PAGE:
The purebred vs. mixed breed argument has been going on for years, and it is an important consideration when you are planning to bring a dog into your family.
Purebred dogs have been bred to develop certain traits, such as size, coat color, and behavior characteristics. This can be great if you’re looking for a specific type of companion.
On the other hand, mixed-breed dogs do not come with such predetermined traits or risks, and what you get from any specific dog can be a mixed bag. This includes Doodles, which, no matter what you’ve heard, are a mixed-breed dog.
In either case, make sure you educate yourself on the breed and/or its potential health and temperament problems before committing to your new family member. Let’s dig into this!
Purebred vs. Mixed Breed: What Does It Mean?
Many people have long argued over whether a mixed breed dog or purebred dog is the ‘better’ option.
But, what does that mean?
The difference between mixed-breed dogs and purebred dog is their genetic makeup.
What makes purebreds ‘purebred’?
A purebred is a dog that has been bred to maintain a specific set of traits, such as size, coat color, and behavior characteristics. Therefore, the puppy’s parents or grandparents must be of the same breed for it to be deemed ‘purebred’.
What makes mixed breed dogs ‘mixed’?
Mixed breeds on the other hand are dogs with two or more different breeds in their genetic makeup. Because of this, you are likely to find a wide range of genetic qualities and temperament within the same litter.
Many backyard breeders use the word ‘papers’ or ‘pedigree’ to try and make you think that the pets they are selling are healthy and ‘verified’. These types of breeders also typically state their dogs are ‘AKC Registered’, a common trick in the book of a bad breeder.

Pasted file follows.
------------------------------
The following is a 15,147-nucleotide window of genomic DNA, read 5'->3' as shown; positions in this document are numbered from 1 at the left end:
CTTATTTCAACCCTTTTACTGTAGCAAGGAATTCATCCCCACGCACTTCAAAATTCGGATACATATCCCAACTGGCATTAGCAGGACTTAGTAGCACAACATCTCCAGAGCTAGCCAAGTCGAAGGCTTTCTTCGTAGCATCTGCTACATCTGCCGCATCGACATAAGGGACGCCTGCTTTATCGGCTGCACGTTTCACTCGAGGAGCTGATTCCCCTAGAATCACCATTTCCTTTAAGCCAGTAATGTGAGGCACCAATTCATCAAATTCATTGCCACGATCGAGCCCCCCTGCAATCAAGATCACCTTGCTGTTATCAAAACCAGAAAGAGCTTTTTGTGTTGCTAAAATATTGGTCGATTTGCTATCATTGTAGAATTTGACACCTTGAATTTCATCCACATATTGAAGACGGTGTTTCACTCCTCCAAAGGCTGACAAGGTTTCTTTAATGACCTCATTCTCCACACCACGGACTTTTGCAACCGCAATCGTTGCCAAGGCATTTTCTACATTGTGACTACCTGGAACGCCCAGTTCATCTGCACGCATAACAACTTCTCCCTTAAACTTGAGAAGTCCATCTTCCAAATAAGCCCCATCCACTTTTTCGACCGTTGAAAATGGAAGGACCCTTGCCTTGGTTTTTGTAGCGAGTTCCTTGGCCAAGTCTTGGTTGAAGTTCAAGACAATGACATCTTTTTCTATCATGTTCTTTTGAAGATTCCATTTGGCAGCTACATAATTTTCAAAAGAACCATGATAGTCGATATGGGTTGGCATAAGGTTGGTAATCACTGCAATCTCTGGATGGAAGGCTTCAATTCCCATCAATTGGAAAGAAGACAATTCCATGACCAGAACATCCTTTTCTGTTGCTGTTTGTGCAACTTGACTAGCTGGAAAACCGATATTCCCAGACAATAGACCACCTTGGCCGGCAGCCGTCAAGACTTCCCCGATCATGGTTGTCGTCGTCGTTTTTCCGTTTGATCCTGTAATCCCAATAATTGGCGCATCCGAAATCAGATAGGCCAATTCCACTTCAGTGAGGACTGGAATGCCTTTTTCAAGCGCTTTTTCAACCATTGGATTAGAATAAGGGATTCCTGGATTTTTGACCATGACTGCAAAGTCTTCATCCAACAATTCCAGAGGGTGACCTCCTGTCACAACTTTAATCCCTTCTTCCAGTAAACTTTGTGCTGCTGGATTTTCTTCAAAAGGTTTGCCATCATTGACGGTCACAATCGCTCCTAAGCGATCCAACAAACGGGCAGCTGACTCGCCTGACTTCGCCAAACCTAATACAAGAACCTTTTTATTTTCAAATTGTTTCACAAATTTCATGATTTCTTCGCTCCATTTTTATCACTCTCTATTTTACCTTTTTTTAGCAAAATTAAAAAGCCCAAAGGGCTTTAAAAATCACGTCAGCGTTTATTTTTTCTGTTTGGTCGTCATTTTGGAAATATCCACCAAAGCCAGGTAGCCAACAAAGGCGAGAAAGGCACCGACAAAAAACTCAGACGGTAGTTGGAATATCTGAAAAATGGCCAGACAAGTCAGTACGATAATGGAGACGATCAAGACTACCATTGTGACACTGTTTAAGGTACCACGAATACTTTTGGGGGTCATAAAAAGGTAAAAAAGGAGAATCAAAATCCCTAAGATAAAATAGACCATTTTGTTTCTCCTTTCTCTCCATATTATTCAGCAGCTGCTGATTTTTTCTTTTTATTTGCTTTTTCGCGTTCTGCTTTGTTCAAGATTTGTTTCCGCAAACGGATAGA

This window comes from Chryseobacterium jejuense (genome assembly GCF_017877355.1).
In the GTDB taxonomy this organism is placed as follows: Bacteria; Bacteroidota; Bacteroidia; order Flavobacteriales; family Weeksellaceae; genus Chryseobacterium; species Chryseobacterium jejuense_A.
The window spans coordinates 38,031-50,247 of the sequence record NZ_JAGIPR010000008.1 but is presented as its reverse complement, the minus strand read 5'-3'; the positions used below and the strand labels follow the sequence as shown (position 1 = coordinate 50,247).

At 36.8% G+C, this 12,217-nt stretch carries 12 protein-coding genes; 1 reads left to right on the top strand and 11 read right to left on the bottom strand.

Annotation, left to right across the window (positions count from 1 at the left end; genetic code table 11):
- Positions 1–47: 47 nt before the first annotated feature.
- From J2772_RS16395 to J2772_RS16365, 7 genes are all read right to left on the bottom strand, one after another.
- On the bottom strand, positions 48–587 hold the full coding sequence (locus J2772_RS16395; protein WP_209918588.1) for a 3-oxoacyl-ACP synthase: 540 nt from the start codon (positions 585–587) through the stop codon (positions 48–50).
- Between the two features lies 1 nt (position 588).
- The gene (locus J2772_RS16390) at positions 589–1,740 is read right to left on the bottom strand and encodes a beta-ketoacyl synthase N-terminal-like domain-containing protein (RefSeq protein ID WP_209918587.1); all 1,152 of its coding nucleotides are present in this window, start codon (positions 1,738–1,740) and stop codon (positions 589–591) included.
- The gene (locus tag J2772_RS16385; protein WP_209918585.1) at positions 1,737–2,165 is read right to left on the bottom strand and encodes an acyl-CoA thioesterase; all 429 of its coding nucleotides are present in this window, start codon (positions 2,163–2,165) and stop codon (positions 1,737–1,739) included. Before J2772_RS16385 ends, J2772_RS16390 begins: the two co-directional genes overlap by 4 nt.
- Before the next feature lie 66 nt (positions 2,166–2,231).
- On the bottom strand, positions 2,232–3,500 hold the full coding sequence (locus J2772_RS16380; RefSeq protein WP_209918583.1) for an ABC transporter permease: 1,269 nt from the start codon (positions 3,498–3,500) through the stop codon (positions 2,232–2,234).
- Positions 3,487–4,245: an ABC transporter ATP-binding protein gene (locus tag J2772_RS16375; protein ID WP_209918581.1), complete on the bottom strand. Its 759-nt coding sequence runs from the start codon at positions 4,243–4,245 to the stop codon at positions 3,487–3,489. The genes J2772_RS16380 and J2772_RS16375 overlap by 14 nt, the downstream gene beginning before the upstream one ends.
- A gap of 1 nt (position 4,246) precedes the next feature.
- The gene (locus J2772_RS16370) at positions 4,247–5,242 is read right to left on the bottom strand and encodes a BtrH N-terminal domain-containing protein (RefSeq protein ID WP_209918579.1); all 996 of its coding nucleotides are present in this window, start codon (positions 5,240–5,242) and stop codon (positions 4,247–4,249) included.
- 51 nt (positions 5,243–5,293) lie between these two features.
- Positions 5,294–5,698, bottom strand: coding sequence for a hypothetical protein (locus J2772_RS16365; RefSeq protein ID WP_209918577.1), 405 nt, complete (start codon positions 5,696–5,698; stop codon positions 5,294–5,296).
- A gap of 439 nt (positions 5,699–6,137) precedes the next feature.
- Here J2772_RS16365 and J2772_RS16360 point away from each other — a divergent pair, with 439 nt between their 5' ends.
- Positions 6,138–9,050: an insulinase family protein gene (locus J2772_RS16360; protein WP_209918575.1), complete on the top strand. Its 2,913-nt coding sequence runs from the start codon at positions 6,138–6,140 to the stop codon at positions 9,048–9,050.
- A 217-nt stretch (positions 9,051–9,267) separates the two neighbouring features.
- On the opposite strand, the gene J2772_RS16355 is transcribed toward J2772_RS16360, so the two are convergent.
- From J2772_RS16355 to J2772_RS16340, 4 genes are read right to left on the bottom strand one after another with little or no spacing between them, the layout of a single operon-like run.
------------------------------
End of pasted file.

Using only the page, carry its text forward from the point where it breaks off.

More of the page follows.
Don’t get us wrong- a good breeder WILL register their purebreds as AKC dogs, but that is NOT all they will do!
OFA HEALTH TESTING
A good breeder will care enough to keep their dogs healthy, better the breed, and take care of the future life ahead of the dogs that they breed they will health test the parents of the litter before the puppies are even born.
OFA Health Testing
If you are looking for purebred dog breeds but are worried that they aren’t going to be as healthy as two or more breeds mixed together, consider purebred dogs with OFA (Orthopedic Foundation for Animals) health testing results.
OFA Health Testing is when the dog’s hips and elbows are x-rayed and they are evaluated by a qualified veterinarian. If the dog passes these tests, it will receive an OFA Number to certify its results.
A Dog’s Temperament in a Mixed Breed Dog vs. a Purebred Dog
A dog’s temperament is highly indicative of how it was socialized as a small puppy (0-8 weeks), continued/ongoing socialization, genetic makeup, and its environment.
A common misconception is that a purebred dog will have a more predictable temperament than its mixed-breed counterpart.
While this can be true – particularly if you are selecting your puppy from an experienced breeder who has extensively socialized the litter and understands their breed’s temperament – it is not always the case as many purebred dogs are not necessarily ‘healthy’ in the way that they are raised or the genetics that they carry.